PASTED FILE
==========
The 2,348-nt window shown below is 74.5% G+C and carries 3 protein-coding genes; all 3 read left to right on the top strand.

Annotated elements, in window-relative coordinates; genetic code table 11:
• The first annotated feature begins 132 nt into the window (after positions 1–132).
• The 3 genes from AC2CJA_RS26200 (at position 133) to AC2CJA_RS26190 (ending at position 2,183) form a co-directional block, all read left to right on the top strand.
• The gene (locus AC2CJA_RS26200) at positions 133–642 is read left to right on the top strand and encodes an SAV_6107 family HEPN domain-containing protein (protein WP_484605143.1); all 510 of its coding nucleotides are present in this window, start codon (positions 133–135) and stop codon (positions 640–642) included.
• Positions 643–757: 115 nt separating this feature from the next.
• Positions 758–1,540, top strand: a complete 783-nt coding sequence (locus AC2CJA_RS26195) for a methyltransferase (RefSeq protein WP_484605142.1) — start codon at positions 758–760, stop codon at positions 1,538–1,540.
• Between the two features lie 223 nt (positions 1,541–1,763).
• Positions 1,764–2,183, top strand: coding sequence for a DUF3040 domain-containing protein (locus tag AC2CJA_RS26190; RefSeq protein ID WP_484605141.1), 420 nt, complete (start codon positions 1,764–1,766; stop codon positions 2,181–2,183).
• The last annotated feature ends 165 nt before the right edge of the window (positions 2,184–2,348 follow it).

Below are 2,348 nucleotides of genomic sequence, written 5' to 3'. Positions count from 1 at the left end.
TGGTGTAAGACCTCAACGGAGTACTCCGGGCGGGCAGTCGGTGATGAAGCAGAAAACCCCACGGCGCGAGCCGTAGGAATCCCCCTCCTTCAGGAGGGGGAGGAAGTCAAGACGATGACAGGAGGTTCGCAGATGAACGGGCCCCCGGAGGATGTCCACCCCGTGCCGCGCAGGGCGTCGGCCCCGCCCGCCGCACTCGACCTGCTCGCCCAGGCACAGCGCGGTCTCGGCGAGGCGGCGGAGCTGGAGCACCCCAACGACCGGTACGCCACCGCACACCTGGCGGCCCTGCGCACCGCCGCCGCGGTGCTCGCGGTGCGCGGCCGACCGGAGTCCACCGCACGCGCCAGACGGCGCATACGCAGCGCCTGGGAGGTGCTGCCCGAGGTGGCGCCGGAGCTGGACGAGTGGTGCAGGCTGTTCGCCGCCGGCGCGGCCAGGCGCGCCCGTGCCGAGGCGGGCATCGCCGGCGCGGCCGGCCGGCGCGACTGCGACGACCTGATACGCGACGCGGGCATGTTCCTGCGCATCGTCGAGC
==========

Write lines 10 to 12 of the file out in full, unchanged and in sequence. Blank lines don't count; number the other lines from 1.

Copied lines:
• The last annotated feature ends 165 nt before the right edge of the window (positions 2,184–2,348 follow it).

Below are 2,348 nucleotides of genomic sequence, written 5' to 3'. Positions count from 1 at the left end.
TGGTGTAAGACCTCAACGGAGTACTCCGGGCGGGCAGTCGGTGATGAAGCAGAAAACCCCACGGCGCGAGCCGTAGGAATCCCCCTCCTTCAGGAGGGGGAGGAAGTCAAGACGATGACAGGAGGTTCGCAGATGAACGGGCCCCCGGAGGATGTCCACCCCGTGCCGCGCAGGGCGTCGGCCCCGCCCGCCGCACTCGACCTGCTCGCCCAGGCACAGCGCGGTCTCGGCGAGGCGGCGGAGCTGGAGCACCCCAACGACCGGTACGCCACCGCACACCTGGCGGCCCTGCGCACCGCCGCCGCGGTGCTCGCGGTGCGCGGCCGACCGGAGTCCACCGCACGCGCCAGACGGCGCATACGCAGCGCCTGGGAGGTGCTGCCCGAGGTGGCGCCGGAGCTGGACGAGTGGTGCAGGCTGTTCGCCGCCGGCGCGGCCAGGCGCGCCCGTGCCGAGGCGGGCATCGCCGGCGCGGCCGGCCGGCGCGACTGCGACGACCTGATACGCGACGCGGGCATGTTCCTGCGCATCGTCGAGC